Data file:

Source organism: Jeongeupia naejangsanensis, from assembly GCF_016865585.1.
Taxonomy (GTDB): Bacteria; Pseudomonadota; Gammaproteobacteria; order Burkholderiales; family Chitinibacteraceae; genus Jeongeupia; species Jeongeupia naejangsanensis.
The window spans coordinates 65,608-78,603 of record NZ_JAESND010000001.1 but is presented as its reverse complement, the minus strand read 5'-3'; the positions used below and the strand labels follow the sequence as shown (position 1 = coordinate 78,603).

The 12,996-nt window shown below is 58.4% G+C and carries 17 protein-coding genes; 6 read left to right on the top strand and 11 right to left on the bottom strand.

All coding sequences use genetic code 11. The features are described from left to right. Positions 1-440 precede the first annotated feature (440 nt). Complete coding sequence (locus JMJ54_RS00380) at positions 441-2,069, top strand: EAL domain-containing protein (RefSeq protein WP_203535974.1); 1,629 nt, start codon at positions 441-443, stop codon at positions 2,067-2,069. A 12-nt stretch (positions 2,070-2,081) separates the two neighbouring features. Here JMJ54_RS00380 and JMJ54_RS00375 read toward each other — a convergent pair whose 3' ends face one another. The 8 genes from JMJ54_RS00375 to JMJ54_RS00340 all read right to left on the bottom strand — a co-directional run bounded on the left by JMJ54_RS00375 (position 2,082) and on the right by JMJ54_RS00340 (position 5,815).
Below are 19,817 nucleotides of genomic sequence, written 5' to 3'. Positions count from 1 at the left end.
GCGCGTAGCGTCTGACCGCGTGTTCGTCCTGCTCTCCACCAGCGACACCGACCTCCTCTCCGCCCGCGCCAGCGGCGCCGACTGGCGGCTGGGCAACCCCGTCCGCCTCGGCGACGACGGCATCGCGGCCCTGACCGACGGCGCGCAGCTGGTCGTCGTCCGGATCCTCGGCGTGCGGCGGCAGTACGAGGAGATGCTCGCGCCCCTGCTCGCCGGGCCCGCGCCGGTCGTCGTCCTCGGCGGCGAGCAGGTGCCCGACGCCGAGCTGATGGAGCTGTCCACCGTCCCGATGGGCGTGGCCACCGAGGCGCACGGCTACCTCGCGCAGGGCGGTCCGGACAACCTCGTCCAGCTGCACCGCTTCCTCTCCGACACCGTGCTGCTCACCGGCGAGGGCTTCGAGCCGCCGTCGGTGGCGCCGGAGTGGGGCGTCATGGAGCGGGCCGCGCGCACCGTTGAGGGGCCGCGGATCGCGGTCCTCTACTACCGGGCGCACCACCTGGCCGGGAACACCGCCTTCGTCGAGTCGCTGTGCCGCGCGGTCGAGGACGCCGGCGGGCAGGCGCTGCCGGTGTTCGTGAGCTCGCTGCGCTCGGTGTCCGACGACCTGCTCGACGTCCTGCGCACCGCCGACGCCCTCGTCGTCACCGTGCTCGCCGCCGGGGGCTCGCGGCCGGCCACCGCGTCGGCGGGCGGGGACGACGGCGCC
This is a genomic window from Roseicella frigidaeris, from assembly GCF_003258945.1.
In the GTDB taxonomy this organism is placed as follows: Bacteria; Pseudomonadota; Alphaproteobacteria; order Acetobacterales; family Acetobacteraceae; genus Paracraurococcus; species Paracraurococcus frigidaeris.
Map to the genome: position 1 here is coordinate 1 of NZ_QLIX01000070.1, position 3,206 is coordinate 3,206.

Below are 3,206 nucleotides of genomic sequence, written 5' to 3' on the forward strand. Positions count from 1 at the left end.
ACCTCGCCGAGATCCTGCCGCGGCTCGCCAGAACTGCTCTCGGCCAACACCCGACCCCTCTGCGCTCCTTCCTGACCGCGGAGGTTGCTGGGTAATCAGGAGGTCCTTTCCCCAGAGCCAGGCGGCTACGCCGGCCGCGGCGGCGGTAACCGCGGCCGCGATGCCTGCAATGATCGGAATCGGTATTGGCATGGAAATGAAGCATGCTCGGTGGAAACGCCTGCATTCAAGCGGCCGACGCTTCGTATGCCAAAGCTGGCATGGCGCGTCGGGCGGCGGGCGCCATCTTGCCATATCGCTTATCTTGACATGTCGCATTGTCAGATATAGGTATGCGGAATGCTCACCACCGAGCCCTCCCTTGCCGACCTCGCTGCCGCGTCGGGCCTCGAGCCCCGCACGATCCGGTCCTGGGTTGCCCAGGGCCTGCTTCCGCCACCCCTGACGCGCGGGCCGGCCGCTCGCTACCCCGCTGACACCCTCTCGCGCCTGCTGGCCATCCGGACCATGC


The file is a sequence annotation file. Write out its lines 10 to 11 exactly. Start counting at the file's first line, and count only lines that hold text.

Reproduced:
Map to the genome: position 1 here is coordinate 1 of NZ_QLIX01000070.1, position 3,206 is coordinate 3,206.

Below are 3,206 nucleotides of genomic sequence, written 5' to 3' on the forward strand. Positions count from 1 at the left end.